This is becoming ugly. Paul Simon's rivals for the Democratic nomination say his program is ''neo-voodoo'' or ''voodoo welfare statism.'' That is no way to talk about the fellow who may be at the top of the Simon-Donald Trump ticket in 1988.
In 1980 George Bush, that silver-tongued phrasemaker, coined ''voodoo economics'' to characterize Ronald Reagan's idea of a self-financing tax cut, a cut so instantly and powerfully stimulative there would be a gusher of revenues sufficient to finance rearmament.
Simon's contribution to free-lunchery is the serene argument that he can promise a balanced budget and also a Caesar salad of new spending programs, because the spending will be so instantly and powerfully stimulative that unemployment and interest rates (and therefore the government's interest costs) will fall and revenues will increase and we will be smarter and healthier and hence more productive.
Only spoilsports mind when a politician says stuff like that unless, like Simon, he seems to believe it. What the incorrigibly ingenuous Simon needs is some tarnish-by-association, some acquired impurity to make him seem too swashbuckling to worry about arithmetic. Enter Trump.
Trump is a tall, glamorous, egomaniacal 41-year-old casino-owning zillionaire landlord vulgarian (whose car, plane, yacht, penthouse, house, you name it, is, if he does say so himself, the greatest). He seems interested in the presidency, but only as a stepping stone. (''I think if I ran I'd win.'') Although he is a Republican, some Democrats who may not love him entirely for his soul want him to run a fund-raising dinner for congressional candidates.
That would be merry. Trump takes out newspaper ads to advertise his contempt for the work of today's 537 elected incumbents in Washington, 311 of whom are Democrats. But the Democrats want Trump to become a Democrat, an enlistee in the crusade to reclaim the Me Decade from the self-indulgence of Reaganism. That is an odd crusade to launch from Trump Tower, but never mind.
Trump would be an unnecessary improvisation if only Mario Cuomo, that ol' tease, would come out to play. Or so some Democrats mistakenly think.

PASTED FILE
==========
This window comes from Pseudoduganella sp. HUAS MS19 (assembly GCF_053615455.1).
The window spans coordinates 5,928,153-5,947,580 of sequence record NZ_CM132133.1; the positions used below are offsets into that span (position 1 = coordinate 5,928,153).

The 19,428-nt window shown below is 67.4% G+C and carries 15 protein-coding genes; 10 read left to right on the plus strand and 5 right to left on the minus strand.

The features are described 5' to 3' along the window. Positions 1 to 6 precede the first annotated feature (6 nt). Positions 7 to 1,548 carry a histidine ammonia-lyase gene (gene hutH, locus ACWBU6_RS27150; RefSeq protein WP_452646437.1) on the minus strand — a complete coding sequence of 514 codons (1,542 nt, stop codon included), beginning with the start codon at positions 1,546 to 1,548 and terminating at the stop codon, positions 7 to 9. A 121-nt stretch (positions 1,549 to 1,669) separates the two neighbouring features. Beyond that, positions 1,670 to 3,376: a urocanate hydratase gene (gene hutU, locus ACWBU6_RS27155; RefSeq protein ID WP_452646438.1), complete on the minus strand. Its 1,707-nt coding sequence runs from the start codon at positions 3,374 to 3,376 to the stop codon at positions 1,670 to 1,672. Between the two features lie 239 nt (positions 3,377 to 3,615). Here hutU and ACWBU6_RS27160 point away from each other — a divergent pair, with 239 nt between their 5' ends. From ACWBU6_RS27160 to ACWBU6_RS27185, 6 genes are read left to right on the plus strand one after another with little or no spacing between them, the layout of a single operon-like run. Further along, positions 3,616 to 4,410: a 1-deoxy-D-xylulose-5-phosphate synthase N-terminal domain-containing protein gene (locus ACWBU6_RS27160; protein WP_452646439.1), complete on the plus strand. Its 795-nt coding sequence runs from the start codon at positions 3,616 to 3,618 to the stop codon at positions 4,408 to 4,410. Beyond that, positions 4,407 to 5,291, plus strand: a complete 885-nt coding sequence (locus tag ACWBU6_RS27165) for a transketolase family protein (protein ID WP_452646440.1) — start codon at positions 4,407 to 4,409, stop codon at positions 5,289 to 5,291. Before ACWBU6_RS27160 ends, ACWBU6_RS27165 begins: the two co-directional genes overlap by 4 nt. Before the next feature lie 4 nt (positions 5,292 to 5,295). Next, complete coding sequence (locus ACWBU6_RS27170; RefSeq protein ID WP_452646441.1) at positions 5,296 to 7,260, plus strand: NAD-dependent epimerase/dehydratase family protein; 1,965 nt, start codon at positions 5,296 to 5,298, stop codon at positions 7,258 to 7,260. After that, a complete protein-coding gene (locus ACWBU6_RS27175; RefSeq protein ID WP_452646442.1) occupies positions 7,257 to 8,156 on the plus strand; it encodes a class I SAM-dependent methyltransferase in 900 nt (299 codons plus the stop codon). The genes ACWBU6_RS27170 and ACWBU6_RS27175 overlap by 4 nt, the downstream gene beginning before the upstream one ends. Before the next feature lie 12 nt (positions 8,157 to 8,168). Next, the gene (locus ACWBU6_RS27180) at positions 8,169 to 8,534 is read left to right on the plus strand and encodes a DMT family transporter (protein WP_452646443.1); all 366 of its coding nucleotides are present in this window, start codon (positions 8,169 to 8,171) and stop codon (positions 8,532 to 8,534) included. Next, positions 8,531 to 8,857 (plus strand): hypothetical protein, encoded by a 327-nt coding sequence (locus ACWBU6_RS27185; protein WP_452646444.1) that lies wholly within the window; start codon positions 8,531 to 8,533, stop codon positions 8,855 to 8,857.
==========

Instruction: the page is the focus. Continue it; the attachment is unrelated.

In July 1984, at the apogee of postwar cheerfulness in America, while Mary Lou Retton was doing back flips into the morning-in-America sunrise, Cuomo told the Democratic National Convention that one could not be sure whether Reagan would incinerate the world before or after impoverishing the middle class. Journalists, delegates and Minnesota loved it. Since then, many Democrats have been suffering Cuomo Nostalgia, an aching remembrance of someone who has never actually been present as a national figure.
As I was going up the stair
I saw a man who wasn't there.
He wasn't there again today.
I wish, I wish he'd stay away.
Ah, Mario! We hardly knew ye. That, of course, is why he seems, in Democratic imaginings, so shimmering. He -- northern, liberal, ethnic -- is not ideally suited to the task of restoring his party's competitiveness in the South and West. (Other than FDR, how many northern liberal Democrats have won a majority of the popular vote? None.) And if Cuomo now comes crabwise into the race, that would trigger corrosive commentary about his Machiavellian maneuverings. That is not the sort of attention relished by a starchy moralist who sometimes seems to be seeking a Holbein to paint him as Thomas More.
But a northern liberal will be nominated this time, unless Tennessee Sen. Albert Gore, a semisouthern sort of liberal, is. If Gore is, then the Republican nominee, Bush or Dole, who in any case will have to pick from beyond the Beltway, will probably pick a southern running mate, perhaps Tennessee's former governor Lamar Alexander.
Any Democratic nominee other than Gore must pick a southern running mate, which probably will not do the Democrats a lick of good. And the Republican nominee will be free to pick George Deukmejian who, because of his parsimony, deserves to be known as California's first Reaganite governor.
In eight of the 10 elections since World War II, there has been a Californian on the Republican ticket. The Republicans have won six of those eight and narrowly lost the other two (1948, 1960). If you start with California's 47 electoral votes, you have 17 percent -- one-sixth -- of the 270 needed to win. The Democratic Party has never had a Californian on its ticket and has no plausible California candidate for 1988.
Flirting with Trump or remembering Cuomo or yearning for Bradley or Nunn or Robb is alarming behavior in a party that is just 100 days from Super Tuesday and 340 days from the task of carrying California.